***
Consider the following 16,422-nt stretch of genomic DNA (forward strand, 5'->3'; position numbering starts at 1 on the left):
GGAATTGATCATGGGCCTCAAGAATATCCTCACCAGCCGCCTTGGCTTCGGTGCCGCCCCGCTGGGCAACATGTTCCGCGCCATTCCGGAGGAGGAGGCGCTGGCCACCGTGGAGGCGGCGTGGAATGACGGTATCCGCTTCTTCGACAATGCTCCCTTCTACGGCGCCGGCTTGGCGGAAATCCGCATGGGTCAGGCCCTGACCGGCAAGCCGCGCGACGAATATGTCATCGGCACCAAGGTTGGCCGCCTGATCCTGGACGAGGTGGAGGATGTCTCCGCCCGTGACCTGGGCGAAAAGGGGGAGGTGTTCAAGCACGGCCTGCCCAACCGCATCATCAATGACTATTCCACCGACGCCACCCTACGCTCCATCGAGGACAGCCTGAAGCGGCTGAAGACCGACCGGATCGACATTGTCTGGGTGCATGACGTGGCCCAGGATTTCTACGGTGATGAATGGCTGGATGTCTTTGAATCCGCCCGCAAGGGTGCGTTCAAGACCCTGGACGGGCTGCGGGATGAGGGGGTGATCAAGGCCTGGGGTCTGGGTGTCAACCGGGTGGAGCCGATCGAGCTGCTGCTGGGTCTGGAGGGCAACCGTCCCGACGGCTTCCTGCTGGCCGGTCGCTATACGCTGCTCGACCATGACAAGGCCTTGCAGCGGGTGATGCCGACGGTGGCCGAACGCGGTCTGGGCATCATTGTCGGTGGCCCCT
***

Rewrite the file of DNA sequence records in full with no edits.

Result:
Consider the following 16,422-nt stretch of genomic DNA (forward strand, 5'->3'; position numbering starts at 1 on the left):
GGAATTGATCATGGGCCTCAAGAATATCCTCACCAGCCGCCTTGGCTTCGGTGCCGCCCCGCTGGGCAACATGTTCCGCGCCATTCCGGAGGAGGAGGCGCTGGCCACCGTGGAGGCGGCGTGGAATGACGGTATCCGCTTCTTCGACAATGCTCCCTTCTACGGCGCCGGCTTGGCGGAAATCCGCATGGGTCAGGCCCTGACCGGCAAGCCGCGCGACGAATATGTCATCGGCACCAAGGTTGGCCGCCTGATCCTGGACGAGGTGGAGGATGTCTCCGCCCGTGACCTGGGCGAAAAGGGGGAGGTGTTCAAGCACGGCCTGCCCAACCGCATCATCAATGACTATTCCACCGACGCCACCCTACGCTCCATCGAGGACAGCCTGAAGCGGCTGAAGACCGACCGGATCGACATTGTCTGGGTGCATGACGTGGCCCAGGATTTCTACGGTGATGAATGGCTGGATGTCTTTGAATCCGCCCGCAAGGGTGCGTTCAAGACCCTGGACGGGCTGCGGGATGAGGGGGTGATCAAGGCCTGGGGTCTGGGTGTCAACCGGGTGGAGCCGATCGAGCTGCTGCTGGGTCTGGAGGGCAACCGTCCCGACGGCTTCCTGCTGGCCGGTCGCTATACGCTGCTCGACCATGACAAGGCCTTGCAGCGGGTGATGCCGACGGTGGCCGAACGCGGTCTGGGCATCATTGTCGGTGGCCCCT